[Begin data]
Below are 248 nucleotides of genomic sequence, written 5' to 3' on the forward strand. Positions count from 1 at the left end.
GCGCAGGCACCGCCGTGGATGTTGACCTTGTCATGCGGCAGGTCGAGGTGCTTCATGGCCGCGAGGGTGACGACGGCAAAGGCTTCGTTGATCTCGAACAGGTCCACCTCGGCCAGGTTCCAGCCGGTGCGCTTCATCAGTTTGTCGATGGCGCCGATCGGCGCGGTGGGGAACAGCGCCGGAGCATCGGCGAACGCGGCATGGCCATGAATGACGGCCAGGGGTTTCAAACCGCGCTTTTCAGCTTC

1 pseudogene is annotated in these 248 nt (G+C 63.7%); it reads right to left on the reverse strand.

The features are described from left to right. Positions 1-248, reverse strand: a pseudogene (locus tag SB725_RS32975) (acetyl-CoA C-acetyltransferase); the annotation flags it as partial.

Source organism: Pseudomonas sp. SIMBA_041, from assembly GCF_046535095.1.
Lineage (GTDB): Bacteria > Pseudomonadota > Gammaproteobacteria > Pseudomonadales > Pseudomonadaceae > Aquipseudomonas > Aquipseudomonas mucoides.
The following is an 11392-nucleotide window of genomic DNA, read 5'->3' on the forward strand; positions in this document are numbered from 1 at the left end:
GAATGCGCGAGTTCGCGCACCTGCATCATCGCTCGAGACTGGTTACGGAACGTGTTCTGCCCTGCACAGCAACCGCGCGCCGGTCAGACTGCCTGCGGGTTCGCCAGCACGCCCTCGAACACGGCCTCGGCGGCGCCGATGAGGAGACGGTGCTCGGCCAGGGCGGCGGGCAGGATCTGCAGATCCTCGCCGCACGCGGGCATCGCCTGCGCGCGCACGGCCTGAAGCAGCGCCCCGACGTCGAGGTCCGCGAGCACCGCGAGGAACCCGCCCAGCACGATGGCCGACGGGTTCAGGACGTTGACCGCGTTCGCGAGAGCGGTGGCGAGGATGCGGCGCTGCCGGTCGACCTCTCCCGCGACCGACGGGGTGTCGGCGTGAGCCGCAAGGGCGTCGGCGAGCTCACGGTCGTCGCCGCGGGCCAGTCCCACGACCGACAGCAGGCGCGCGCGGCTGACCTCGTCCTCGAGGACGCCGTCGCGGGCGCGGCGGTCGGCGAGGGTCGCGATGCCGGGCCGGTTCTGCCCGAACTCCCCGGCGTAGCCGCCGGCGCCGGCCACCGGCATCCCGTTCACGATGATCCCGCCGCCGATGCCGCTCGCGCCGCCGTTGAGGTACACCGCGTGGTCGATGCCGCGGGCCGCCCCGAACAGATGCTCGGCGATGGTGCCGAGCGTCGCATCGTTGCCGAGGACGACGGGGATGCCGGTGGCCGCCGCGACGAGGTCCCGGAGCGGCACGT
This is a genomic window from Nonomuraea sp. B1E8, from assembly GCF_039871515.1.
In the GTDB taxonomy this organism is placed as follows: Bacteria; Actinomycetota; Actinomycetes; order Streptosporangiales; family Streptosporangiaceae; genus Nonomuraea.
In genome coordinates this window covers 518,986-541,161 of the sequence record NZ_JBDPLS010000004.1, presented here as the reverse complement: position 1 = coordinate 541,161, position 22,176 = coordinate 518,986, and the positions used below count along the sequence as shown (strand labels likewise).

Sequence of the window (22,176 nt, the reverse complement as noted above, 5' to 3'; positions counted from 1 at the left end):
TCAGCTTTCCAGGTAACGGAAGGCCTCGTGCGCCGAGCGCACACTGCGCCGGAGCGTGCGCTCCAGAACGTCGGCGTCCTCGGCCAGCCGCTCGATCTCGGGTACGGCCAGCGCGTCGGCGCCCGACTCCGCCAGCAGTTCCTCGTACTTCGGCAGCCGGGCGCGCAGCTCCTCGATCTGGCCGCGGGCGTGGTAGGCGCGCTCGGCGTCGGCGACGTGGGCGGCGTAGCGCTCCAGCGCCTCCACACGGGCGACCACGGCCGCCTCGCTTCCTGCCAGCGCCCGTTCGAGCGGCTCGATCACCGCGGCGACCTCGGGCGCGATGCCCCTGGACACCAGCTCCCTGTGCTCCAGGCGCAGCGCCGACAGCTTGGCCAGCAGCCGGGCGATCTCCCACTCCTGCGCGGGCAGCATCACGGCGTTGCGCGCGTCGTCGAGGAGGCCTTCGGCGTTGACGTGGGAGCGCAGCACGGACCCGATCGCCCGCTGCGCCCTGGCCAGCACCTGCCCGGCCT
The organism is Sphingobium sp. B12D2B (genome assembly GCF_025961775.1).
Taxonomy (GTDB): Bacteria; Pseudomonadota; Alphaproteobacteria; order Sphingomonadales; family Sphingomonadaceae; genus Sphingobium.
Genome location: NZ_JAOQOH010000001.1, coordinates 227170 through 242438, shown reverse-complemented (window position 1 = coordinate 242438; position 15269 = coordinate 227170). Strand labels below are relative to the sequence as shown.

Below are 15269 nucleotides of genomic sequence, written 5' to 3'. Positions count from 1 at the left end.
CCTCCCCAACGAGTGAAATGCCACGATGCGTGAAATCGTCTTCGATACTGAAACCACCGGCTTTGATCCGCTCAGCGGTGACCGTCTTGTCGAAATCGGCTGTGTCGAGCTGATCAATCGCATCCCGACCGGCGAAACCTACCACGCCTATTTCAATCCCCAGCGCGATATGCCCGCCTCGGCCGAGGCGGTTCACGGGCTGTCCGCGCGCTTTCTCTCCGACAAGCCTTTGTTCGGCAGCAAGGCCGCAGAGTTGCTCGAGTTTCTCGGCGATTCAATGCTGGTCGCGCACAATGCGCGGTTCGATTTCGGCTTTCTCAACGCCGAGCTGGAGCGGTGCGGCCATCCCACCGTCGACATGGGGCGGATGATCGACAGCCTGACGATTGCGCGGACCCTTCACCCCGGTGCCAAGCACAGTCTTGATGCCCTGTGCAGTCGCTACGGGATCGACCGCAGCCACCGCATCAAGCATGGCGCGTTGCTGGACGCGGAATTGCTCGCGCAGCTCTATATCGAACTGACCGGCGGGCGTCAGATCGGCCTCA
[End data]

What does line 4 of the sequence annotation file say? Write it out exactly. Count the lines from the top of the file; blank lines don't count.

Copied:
The features are described from left to right. Positions 1-248, reverse strand: a pseudogene (locus tag SB725_RS32975) (acetyl-CoA C-acetyltransferase); the annotation flags it as partial.